With *LBYL Hannah Kuhlmann stages a ritual that does not yet exist as such – or at least not in this form: Looking at one’s own genitals with the help of mirrors involing the whole body, the purpose of which is explicitly in this action. In this way, they make it possible to encounter one’s own nakedness in a climate of acceptance, open-mindedness and thoughtfulness. They enable us to see our body in its entirety, to identify with it and to develop self-confidence – which in this sense can literally be understood as being aware of oneself. The mirrors reveal that furniture is more than just an article of daily use, because they materialize cultural conventions and design social encounters.
The mirror objects are inspired by Jacques Lacan’s theory of the mirror stage, which describes the developmental phase of the child around the 6th to 18th month of life, within which identification with one’s own mirror image takes place. According to Lacan, the child only develops an awareness of his body as a coherent unit through the recognition of himself in the mirror, where he has previously experienced himself in symbiotic connection with his surroundings. Thus the moment of identification with one’s own mirror image marks the beginning of becoming a subject.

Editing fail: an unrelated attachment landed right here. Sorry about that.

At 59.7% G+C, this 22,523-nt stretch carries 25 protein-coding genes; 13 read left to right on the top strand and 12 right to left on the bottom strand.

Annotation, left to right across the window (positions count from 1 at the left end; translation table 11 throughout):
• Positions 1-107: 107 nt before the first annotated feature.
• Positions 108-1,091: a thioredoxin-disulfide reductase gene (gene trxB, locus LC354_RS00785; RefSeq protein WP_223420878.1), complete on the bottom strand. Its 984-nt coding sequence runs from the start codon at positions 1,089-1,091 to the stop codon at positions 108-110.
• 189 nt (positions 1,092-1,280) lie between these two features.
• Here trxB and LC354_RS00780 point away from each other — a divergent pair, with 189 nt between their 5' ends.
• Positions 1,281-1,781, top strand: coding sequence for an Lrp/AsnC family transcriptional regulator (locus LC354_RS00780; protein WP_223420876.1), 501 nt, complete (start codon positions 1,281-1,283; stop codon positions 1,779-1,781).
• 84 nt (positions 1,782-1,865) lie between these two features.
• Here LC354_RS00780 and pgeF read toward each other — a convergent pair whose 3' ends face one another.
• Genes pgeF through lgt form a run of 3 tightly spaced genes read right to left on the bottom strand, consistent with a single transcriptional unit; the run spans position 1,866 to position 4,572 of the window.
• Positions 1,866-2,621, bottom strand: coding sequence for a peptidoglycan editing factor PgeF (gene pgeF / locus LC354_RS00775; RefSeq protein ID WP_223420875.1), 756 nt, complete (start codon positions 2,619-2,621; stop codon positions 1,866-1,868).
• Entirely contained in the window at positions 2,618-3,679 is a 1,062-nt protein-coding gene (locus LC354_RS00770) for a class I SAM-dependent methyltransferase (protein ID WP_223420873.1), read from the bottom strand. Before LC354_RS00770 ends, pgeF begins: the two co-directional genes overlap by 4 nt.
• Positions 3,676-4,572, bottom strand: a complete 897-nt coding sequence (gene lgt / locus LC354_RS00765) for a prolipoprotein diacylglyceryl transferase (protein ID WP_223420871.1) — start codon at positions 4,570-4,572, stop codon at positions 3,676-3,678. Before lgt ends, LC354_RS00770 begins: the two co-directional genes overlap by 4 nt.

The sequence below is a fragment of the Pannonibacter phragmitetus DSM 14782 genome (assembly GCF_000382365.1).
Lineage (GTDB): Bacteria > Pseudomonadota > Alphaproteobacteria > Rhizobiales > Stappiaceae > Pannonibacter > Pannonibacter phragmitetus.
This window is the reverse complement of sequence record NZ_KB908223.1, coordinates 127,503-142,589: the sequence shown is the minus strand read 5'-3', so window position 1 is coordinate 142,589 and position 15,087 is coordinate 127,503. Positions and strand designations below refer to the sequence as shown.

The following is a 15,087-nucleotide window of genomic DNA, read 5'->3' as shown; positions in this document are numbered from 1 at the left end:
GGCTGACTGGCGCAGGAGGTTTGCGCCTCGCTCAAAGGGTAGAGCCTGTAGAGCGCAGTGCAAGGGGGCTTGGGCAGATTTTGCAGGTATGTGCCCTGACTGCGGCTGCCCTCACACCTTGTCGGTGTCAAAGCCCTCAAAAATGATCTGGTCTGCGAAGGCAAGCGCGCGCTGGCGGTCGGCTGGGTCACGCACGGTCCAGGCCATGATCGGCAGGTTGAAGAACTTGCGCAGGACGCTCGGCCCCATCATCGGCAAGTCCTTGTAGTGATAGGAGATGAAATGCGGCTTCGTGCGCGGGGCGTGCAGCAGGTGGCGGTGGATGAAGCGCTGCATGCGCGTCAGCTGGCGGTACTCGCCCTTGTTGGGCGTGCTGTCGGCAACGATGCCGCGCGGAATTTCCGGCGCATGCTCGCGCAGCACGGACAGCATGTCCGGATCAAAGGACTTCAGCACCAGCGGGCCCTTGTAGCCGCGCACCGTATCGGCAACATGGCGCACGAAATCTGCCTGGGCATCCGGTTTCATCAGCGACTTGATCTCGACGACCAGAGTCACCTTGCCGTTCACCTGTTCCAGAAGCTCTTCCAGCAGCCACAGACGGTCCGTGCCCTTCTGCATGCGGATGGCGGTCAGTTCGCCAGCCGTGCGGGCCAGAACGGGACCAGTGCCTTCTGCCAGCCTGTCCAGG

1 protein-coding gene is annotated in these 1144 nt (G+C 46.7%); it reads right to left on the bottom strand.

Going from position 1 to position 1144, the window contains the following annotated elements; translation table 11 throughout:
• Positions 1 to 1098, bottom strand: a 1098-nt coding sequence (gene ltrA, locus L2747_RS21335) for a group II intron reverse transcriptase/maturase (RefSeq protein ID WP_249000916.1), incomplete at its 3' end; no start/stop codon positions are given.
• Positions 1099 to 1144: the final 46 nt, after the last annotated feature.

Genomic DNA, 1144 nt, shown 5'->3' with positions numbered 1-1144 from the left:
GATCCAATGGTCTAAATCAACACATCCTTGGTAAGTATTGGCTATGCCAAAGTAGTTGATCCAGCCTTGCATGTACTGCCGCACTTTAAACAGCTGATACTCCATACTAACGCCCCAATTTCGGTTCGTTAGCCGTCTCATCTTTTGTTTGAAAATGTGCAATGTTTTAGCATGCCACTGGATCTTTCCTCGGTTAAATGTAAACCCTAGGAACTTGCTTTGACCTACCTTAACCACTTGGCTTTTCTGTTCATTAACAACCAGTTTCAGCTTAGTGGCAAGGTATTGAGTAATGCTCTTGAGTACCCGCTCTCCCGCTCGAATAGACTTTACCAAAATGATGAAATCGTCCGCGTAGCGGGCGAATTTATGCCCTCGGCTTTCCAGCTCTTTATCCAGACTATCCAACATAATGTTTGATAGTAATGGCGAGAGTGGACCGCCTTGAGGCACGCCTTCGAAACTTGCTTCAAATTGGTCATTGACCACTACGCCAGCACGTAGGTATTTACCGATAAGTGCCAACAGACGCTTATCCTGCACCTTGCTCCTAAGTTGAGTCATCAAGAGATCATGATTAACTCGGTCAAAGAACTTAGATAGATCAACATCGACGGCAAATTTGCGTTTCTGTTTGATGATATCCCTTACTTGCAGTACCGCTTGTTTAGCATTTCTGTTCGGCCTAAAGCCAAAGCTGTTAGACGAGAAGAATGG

Clothing is a continuation of the body, and yet not a part of it. With Turnips Charlotte Werth reflects on the importance of clothing as an interface between the biological body and its social existence. She questions the seemingly clear, yet to a certain extent arbitrary dividing line that we draw through cloth-specific codes between the private and public spheres.
Charlotte Werth starts her master degree in ‚Material Futures‘ at Central Saint Martins in London. With her background in integrated designer she specialized in fashion, costume and textile design and works in diverse interdisciplinary projects.
Self–TitledElisabeth Prehn & Paula Ahn
Genitals often get classified into binary schemes, which are seen as each others counterpart. Due to our dualistic view of biological sex, we believe gender identity must be binary as well. Thus, clearly defined categories like ‚the female‘ and ‚the male’ become the frame to our experience of being human. As biology doesn’t necessarily follow dualistic rules though, our sex organs shouldn’t be exclusively seen through a binary lens either. During the body’s early state of develop- ment, they even share the exact same form, followed by an evolution into a variety of individual shapes. ‘Self-Titled‘ proposes a visual anti- thesis to binaries of sex, identity and the performance of gender.
‘The only reason for me to get naked is to take a bath or to make love‘
Mirjam Radovic & Katharina Stahlhofen
“The only reason for me to get naked is to take a bath or to make love” plays with our body perception and touches on questions of power, shame, sexual self-determination and omnipresent voyeurism. In search of new perspectives on the body, the performance moves between ritual and utopia and puts our viewing habits to the test.